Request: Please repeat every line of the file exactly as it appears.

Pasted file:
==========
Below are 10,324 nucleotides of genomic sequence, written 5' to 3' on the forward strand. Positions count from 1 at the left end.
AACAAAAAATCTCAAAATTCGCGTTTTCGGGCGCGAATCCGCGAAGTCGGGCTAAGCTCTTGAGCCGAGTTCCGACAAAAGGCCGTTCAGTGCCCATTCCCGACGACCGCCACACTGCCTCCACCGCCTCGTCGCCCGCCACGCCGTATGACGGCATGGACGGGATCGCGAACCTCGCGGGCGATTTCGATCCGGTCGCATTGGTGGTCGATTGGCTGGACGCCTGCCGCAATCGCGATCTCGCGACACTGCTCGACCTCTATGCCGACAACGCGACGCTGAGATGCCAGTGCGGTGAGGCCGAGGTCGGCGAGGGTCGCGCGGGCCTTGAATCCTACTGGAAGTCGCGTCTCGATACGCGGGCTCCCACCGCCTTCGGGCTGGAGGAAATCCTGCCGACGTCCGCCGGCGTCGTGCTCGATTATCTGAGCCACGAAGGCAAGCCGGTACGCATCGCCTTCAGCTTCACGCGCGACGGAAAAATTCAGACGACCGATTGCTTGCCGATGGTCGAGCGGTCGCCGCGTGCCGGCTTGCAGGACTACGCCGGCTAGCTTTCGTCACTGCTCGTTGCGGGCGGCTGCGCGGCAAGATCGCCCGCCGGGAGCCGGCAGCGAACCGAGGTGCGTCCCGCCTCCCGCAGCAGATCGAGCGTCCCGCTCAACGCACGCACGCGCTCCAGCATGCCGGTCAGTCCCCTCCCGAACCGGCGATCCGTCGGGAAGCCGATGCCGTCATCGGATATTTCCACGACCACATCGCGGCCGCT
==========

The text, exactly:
Below are 10,324 nucleotides of genomic sequence, written 5' to 3' on the forward strand. Positions count from 1 at the left end.
AACAAAAAATCTCAAAATTCGCGTTTTCGGGCGCGAATCCGCGAAGTCGGGCTAAGCTCTTGAGCCGAGTTCCGACAAAAGGCCGTTCAGTGCCCATTCCCGACGACCGCCACACTGCCTCCACCGCCTCGTCGCCCGCCACGCCGTATGACGGCATGGACGGGATCGCGAACCTCGCGGGCGATTTCGATCCGGTCGCATTGGTGGTCGATTGGCTGGACGCCTGCCGCAATCGCGATCTCGCGACACTGCTCGACCTCTATGCCGACAACGCGACGCTGAGATGCCAGTGCGGTGAGGCCGAGGTCGGCGAGGGTCGCGCGGGCCTTGAATCCTACTGGAAGTCGCGTCTCGATACGCGGGCTCCCACCGCCTTCGGGCTGGAGGAAATCCTGCCGACGTCCGCCGGCGTCGTGCTCGATTATCTGAGCCACGAAGGCAAGCCGGTACGCATCGCCTTCAGCTTCACGCGCGACGGAAAAATTCAGACGACCGATTGCTTGCCGATGGTCGAGCGGTCGCCGCGTGCCGGCTTGCAGGACTACGCCGGCTAGCTTTCGTCACTGCTCGTTGCGGGCGGCTGCGCGGCAAGATCGCCCGCCGGGAGCCGGCAGCGAACCGAGGTGCGTCCCGCCTCCCGCAGCAGATCGAGCGTCCCGCTCAACGCACGCACGCGCTCCAGCATGCCGGTCAGTCCCCTCCCGAACCGGCGATCCGTCGGGAAGCCGATGCCGTCATCGGATATTTCCACGACCACATCGCGGCCGCT